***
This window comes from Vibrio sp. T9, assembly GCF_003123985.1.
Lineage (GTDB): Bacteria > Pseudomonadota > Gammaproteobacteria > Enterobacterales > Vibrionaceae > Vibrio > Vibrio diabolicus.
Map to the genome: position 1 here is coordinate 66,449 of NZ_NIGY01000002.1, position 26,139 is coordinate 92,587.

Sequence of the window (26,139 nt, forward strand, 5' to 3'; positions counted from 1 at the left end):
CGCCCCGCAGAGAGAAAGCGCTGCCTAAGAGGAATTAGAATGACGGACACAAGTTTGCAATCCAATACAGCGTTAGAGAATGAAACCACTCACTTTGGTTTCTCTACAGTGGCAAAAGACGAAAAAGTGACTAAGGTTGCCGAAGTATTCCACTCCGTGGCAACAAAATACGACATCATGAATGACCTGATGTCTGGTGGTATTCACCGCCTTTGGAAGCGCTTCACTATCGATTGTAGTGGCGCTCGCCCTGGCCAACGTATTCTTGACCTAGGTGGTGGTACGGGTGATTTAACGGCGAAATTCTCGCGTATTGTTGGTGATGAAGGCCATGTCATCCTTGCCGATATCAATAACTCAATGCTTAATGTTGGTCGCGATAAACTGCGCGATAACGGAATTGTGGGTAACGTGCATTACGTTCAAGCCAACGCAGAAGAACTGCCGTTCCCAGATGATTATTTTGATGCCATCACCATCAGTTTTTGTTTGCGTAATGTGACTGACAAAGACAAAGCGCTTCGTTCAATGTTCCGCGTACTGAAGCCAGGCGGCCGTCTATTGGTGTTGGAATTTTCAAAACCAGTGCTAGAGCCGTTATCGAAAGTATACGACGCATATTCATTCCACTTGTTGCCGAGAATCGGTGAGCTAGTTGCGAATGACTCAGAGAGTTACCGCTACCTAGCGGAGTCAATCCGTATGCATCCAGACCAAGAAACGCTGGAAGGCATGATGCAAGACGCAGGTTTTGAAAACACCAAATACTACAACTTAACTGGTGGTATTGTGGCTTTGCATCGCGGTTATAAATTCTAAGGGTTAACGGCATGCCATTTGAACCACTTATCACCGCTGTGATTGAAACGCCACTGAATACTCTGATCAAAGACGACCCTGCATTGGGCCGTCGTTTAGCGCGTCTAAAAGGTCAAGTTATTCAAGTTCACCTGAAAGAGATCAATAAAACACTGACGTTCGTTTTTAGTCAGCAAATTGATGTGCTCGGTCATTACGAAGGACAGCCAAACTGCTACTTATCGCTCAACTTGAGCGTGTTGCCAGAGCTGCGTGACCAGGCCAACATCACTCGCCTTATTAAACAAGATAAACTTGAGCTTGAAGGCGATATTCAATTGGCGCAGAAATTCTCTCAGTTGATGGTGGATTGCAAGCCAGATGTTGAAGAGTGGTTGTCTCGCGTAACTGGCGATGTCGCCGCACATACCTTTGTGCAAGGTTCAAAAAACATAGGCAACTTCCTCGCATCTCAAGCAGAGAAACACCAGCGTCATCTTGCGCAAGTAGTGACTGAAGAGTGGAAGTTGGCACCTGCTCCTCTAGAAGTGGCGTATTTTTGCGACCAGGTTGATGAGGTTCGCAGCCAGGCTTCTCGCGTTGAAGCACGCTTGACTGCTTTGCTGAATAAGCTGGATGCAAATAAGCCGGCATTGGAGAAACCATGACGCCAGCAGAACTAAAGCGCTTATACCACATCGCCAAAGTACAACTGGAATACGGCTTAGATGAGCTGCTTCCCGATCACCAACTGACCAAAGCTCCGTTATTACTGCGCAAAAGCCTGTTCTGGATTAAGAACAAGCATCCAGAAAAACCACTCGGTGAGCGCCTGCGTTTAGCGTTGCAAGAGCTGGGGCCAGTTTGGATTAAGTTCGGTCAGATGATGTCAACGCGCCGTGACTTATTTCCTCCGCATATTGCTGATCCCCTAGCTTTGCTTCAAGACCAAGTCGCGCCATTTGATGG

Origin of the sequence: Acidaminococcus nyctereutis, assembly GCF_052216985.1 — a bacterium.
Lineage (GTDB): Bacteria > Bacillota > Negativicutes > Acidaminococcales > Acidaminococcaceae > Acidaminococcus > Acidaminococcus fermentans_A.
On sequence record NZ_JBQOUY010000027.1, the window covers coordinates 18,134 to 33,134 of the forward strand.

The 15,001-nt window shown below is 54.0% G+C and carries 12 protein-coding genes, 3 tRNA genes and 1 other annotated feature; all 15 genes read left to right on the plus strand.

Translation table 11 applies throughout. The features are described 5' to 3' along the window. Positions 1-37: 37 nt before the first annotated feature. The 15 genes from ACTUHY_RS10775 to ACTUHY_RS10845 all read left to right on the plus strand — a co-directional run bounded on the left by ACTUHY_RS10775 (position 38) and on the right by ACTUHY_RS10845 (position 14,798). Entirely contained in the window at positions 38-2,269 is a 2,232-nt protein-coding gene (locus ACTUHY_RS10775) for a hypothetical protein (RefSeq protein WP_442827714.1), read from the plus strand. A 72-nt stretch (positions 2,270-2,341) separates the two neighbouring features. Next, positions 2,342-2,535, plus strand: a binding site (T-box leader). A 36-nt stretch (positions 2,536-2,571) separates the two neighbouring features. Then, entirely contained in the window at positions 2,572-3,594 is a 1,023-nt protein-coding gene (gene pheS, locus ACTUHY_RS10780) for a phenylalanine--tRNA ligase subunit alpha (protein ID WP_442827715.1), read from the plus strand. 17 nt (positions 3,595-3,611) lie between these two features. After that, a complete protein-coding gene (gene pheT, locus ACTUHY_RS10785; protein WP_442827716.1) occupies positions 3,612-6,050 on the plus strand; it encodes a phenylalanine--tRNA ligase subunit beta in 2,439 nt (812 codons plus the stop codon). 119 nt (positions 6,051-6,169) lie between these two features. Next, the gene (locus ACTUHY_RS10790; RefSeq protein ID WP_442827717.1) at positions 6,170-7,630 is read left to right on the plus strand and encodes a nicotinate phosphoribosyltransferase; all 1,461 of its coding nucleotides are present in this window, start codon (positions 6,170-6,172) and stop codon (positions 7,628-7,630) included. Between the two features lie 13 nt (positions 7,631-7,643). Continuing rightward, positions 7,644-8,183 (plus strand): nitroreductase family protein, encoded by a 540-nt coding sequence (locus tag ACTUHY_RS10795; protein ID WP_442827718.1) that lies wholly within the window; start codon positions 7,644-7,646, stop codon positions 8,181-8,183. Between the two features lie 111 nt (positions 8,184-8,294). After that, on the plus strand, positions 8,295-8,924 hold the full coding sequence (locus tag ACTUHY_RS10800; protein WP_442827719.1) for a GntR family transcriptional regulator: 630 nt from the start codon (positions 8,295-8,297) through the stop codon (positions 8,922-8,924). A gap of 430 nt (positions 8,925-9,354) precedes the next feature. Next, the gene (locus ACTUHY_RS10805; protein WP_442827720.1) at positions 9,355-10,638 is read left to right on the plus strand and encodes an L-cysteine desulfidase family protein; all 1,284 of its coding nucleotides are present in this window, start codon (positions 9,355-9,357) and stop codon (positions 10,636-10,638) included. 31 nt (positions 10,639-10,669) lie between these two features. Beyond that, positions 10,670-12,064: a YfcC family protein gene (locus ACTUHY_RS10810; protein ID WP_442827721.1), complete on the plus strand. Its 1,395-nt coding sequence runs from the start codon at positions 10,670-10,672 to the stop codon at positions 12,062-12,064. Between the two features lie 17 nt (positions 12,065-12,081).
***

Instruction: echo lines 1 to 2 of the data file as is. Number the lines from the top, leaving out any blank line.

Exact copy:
This window comes from Vibrio sp. T9, assembly GCF_003123985.1.
Lineage (GTDB): Bacteria > Pseudomonadota > Gammaproteobacteria > Enterobacterales > Vibrionaceae > Vibrio > Vibrio diabolicus.